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Volunteer: 'I feared the rocking chair'

Aug. 7, 2013
 
WDH 0810 Why Volunteer
Volunteer nurse Irene LeClair of Wausau takes the blood pressure of Leah Pagel at Island Place apartments in Wausau on July 15. / Dan Young/Gannett Central Wisconsin Media
RSVP School Volunteer Joanne Ver Bockel, tutors fourth-graders in math at Richmond Elementary School in Appleton, Wisconsin on Wednesday April 07, 2010. Post-Crescent photo by Patrick Ferron.

Potential health benefits

Longer lives. Volunteering, at least up to 100 hours a year, led to better health and lower mortality
Improved self-reported health. Volunteering provides a distraction from their own personal or physical concerns.
Better cognitive functioning. Volunteering often involves interacting and coordinating plans and having to execute a plan on time.
Reduced depressive symptoms. Volunteers feel their work matters and might be less prone to depression.
Source: Population Reference Bureau

RSVP School Volunteer Jack Ver Bockel, sings to a kindergarten class at Richmond Elementary School in Appleton, Wisconsin on Wednesday April 07, 2010. Post-Crescent photo by Patrick Ferron.

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Dale Millard said he wasn’t exactly “at the top of the class,” but now the 63-year-old volunteers to be in school, helping elementary schoolchildren at Lincoln Elementary in Wausau.

Millard said he spends several mornings a week reading to children, doing computer games or just spending time to help children who sometimes have physical or mental disabilities. He was matched to the classroom aide position through the United Way of Marathon County’s Retired and Senior Volunteer Program, for volunteers older than 55.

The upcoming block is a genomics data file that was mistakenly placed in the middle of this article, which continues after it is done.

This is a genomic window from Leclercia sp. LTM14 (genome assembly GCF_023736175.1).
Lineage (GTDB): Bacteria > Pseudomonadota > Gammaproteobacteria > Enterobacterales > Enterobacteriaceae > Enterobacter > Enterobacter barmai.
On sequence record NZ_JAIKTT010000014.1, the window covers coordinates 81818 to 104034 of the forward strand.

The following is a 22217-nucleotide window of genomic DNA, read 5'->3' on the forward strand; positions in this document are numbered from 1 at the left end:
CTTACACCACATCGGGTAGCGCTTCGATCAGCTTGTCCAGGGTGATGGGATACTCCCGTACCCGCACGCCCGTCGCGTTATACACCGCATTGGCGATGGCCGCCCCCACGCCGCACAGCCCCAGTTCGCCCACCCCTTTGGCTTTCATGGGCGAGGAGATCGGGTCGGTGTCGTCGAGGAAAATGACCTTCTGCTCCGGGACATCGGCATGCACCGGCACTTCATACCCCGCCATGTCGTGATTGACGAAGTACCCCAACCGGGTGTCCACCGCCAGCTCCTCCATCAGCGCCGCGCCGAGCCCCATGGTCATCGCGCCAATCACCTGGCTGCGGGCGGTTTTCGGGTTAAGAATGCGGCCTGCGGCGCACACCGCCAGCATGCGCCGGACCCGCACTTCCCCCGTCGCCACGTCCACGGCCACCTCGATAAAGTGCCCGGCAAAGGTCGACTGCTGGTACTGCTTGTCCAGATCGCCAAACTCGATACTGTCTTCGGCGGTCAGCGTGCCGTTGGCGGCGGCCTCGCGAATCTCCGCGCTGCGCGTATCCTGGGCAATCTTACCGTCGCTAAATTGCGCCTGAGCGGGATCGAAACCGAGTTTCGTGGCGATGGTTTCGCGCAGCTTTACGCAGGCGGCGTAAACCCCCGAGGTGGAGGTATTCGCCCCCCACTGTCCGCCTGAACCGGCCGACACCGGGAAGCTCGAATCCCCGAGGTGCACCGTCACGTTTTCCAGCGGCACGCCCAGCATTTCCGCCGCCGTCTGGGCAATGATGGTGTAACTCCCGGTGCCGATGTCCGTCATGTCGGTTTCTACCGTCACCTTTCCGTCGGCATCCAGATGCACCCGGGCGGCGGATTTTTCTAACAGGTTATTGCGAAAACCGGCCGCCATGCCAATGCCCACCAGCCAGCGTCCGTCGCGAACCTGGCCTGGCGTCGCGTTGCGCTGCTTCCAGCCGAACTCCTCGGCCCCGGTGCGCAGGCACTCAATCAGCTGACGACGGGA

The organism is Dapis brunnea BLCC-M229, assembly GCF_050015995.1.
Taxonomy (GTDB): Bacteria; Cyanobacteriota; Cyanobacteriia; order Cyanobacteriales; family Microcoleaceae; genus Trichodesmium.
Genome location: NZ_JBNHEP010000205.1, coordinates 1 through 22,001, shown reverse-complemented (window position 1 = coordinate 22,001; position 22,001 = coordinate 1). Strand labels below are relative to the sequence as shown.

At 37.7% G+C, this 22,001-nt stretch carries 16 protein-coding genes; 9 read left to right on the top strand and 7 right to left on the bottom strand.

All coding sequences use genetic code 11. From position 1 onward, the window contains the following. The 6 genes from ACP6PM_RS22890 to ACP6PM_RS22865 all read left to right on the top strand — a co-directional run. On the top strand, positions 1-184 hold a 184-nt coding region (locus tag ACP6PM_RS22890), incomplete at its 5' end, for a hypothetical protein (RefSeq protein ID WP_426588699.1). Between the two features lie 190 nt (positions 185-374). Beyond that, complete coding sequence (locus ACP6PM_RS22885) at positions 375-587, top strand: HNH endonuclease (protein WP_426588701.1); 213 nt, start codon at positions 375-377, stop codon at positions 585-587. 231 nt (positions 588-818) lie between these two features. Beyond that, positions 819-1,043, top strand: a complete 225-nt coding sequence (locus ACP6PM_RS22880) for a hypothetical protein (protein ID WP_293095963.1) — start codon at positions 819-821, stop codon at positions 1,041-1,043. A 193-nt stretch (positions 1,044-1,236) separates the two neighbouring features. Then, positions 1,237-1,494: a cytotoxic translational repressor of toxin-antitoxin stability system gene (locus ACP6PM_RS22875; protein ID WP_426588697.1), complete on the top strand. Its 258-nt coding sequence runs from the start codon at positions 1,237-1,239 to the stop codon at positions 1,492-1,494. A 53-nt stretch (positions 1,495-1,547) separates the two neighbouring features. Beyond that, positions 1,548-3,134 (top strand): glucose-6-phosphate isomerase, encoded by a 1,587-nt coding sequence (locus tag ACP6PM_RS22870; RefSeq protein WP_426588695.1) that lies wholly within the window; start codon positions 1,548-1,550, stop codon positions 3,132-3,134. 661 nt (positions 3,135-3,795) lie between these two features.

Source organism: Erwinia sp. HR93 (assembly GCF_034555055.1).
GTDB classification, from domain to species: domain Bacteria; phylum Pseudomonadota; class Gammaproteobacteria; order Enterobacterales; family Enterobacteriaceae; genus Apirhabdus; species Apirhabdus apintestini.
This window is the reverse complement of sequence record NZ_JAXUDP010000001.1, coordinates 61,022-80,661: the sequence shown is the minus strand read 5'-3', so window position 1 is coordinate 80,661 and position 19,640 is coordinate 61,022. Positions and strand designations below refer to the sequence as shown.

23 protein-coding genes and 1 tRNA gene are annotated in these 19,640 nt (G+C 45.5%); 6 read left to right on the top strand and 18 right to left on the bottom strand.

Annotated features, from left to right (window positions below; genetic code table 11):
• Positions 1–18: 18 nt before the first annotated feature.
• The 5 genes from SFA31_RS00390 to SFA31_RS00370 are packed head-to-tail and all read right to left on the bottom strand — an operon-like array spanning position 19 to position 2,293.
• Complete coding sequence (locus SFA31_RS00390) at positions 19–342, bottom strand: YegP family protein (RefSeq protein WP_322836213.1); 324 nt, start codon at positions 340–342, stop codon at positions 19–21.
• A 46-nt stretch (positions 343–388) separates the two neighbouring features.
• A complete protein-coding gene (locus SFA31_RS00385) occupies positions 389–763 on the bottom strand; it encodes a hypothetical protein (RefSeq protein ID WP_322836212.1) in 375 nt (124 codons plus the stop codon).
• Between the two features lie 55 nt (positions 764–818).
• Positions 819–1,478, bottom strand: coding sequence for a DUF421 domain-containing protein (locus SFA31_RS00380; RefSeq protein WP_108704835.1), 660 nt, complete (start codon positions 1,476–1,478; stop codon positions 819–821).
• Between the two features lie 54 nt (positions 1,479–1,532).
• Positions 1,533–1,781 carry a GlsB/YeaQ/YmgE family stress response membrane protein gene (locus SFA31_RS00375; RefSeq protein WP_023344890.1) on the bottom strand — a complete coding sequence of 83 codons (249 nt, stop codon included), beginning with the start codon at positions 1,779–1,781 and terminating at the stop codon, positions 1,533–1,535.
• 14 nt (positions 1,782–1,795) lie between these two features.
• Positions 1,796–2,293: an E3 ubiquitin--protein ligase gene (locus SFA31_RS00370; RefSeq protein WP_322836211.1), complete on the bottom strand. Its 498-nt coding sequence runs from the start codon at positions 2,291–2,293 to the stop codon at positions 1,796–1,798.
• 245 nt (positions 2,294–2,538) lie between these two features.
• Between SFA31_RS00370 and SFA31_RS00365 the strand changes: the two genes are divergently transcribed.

“I’m grateful to give back, it’s very rewarding,” Millard said, about the chance to help teachers and students who struggle a bit in the classroom.

He also volunteers with The Salvation Army’s emergency response team and veterans who have some mental health needs.

Joining Millard in his school volunteerism, is his wife, Laura, who helps prepare resources such as flashcards and other tools for teachers to use in the classroom.

“They have so much to offer,” said RSVP program director Tony Omernik. He calls senior volunteers a “natural resource” in the community. There are currently 220 active volunteers in the Marathon County program.

And, besides the many ways they give, volunteers get back something in return — a sense of purpose and health.

“I feared the rocking chair,” Millard said.

Ninety-three percent of RSVP volunteers who returned surveys in May said being healthy and active is the main reason why they give their time.

According to a 2007 study on volunteering, the Corporation for National & Community Service found that states with higher volunteer rates are more likely to have lower mortality rates and less incidence of heart disease.

As a volunteer nurse, Irene LeClair, 68, of Wausau, makes sure the people in the RSVP Blood Pressure Screening and Education program are healthy too. She said she has alerted even high school age students about high blood pressure readings.

LeClair said she gets to know some of the people she screens and enjoys the socialization. She used to work as a health care center nurse manager and has spent more than five years performing blood pressure checks as a volunteer, first through the American Red Cross and now through the United Way’s RSVP.

The Portage County RSVP, founded in 1977, is operated by the Aging & Disability Resource Center where director Jeff Jester has a long list of about 700 active volunteers older than 55. In fact, Jester said they have dedicated volunteers in their 80s and even 90s.

In his tenure heading up the program, he said he changed some preconceived notions of his own and witnessed the “youthfulness” of many in the over 70 crowd.

“I’m amazed at what a giving group of people our seniors are,” Jester said. “I hear how appreciative they are of the opportunity and how much they gain from the experience.”

Through the interactions that seniors gain in volunteer work, they get to broaden their social networks and ward off depression and isolation which can be major problems in the elderly population, Jester said.

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